PHP. I have always disliked the idea because of the costs.

    But he’s tryiong none the less. I’ve been using WordPress on various websites for
    about a year and am worried about switching
    to another platform. I have heard good things about blogengine.net.

    Is there a way I can transfer all my wordpress posts into
    it? Any help would be really appreciated!

  45. i’m working underground as a mine employee,i decided to persue a career in mining engineering and definitely there’s no doubt about it because all modules that I’m doing are similar to those of university of Johannesburg and also the curriculum is the same, all students i know completed mining engineering at unisa preceded their studies by spending another one doing BTech at university of Johannesburg, so the national diploma from university of Johannesburg is equivalent to the one from unisa,but the difference is at unisa you have the choice of choosing how many modules u’ll be able to study per semester and this result in a long time of completing the course but education we aquire is the same

  46. Claude Potvin says:

    Last fall (2013) I attended a presentation from « Gillian Saunders & Joost Groot Kormelink (TU Delft, Netherlands) at “The Open and Flexible Higher Education Conference” in Paris. These guys were very proud to talk about their recent online or partly online offering of MSc. in engineering. Here are a couple of notes I took:

    • TU Delft maybe the biggest engineering school in EU after Russia (19 K students)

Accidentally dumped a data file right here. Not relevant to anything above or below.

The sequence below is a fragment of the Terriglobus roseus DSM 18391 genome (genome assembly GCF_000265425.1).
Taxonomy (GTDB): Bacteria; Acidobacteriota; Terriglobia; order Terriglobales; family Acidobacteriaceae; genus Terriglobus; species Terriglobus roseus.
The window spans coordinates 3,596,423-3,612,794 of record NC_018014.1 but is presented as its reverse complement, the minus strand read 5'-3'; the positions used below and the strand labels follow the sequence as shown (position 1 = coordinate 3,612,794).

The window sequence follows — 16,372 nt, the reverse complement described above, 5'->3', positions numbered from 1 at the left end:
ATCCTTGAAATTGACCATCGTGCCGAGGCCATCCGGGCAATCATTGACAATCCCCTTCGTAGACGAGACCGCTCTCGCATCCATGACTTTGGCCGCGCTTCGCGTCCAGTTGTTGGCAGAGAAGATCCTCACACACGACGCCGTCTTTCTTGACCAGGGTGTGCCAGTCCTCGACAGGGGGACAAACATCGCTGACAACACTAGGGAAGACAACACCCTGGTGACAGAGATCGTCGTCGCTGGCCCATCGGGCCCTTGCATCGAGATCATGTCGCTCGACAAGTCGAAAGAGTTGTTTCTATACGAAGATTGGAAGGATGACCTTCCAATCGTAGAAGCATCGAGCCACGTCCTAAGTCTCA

• Transformed some engineering masters into Online Learning
    • Same diploma, same requirements, identical rooter as on-campus
    • Digital assessments (proctored)
    • Completely online: Master in Water Management
    • Party online : Aerospace Engineering, Engineering and Policy Analysis
    http://www.tudelft.nl/en/study/online-education/

    There may be some hope for online engineering after all.

    • Tony Bates says:

      Merci beaucoup, Claude. Yes, TU Delft is one of the top Dutch universities with a long history of online and distance education.If they have gone online in engineering it should be top quality.

  47. David MacKinnon says:

    Interesting posts thus far. I live in Windsor, Ontario and completed an ABET program at Lawrence Technological University. I did this commuting after work to Southfield, Michigan. Classes were late afternoons, evenings and weekends. The courses were identical to those in Ontario. Incidently my brother was attending Waterloo and used the exact same textbooks. I worked in Michigan as an electrical engineer for a number of years before coming back to Ontario to teach. Since then completed a MBA at University of Southern Queensland and a Masters of Engineering at University of Wisconsin. Both online graduate programs were very rigorous. In terms of transfering credentials back to the provinces it’s at the discretion of the governing board ( in Ontario it’s PEO ) I haven’t attempted this yet but will apply shortly. You may end up having to work in the States if licensing is not accepted here but I